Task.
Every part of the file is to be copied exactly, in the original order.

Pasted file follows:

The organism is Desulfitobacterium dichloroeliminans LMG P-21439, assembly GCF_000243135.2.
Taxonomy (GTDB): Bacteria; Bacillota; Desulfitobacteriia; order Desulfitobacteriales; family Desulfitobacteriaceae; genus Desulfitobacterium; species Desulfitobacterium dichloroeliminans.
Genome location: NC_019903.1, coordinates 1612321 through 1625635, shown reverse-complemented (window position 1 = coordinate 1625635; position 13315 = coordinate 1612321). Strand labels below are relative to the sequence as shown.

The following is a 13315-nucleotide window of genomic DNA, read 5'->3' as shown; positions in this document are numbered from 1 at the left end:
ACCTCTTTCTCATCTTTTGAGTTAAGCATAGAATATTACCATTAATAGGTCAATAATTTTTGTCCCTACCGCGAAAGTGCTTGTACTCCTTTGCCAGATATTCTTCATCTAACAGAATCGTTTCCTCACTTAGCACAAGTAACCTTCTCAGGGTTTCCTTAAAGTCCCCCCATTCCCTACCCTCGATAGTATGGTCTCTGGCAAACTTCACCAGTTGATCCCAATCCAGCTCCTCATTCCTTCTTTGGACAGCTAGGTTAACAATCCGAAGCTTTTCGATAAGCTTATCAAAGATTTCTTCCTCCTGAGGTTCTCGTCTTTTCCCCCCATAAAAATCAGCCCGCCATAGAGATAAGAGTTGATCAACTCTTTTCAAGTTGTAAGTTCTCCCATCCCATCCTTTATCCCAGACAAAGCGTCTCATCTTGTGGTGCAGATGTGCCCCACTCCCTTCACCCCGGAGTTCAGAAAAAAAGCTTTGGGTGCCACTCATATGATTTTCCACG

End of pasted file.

The organism is Desulfitobacterium dichloroeliminans LMG P-21439, assembly GCF_000243135.2.
Taxonomy (GTDB): Bacteria; Bacillota; Desulfitobacteriia; order Desulfitobacteriales; family Desulfitobacteriaceae; genus Desulfitobacterium; species Desulfitobacterium dichloroeliminans.
Genome location: NC_019903.1, coordinates 1612321 through 1625635, shown reverse-complemented (window position 1 = coordinate 1625635; position 13315 = coordinate 1612321). Strand labels below are relative to the sequence as shown.

The following is a 13315-nucleotide window of genomic DNA, read 5'->3' as shown; positions in this document are numbered from 1 at the left end:
ACCTCTTTCTCATCTTTTGAGTTAAGCATAGAATATTACCATTAATAGGTCAATAATTTTTGTCCCTACCGCGAAAGTGCTTGTACTCCTTTGCCAGATATTCTTCATCTAACAGAATCGTTTCCTCACTTAGCACAAGTAACCTTCTCAGGGTTTCCTTAAAGTCCCCCCATTCCCTACCCTCGATAGTATGGTCTCTGGCAAACTTCACCAGTTGATCCCAATCCAGCTCCTCATTCCTTCTTTGGACAGCTAGGTTAACAATCCGAAGCTTTTCGATAAGCTTATCAAAGATTTCTTCCTCCTGAGGTTCTCGTCTTTTCCCCCCATAAAAATCAGCCCGCCATAGAGATAAGAGTTGATCAACTCTTTTCAAGTTGTAAGTTCTCCCATCCCATCCTTTATCCCAGACAAAGCGTCTCATCTTGTGGTGCAGATGTGCCCCACTCCCTTCACCCCGGAGTTCAGAAAAAAAGCTTTGGGTGCCACTCATATGATTTTCCACG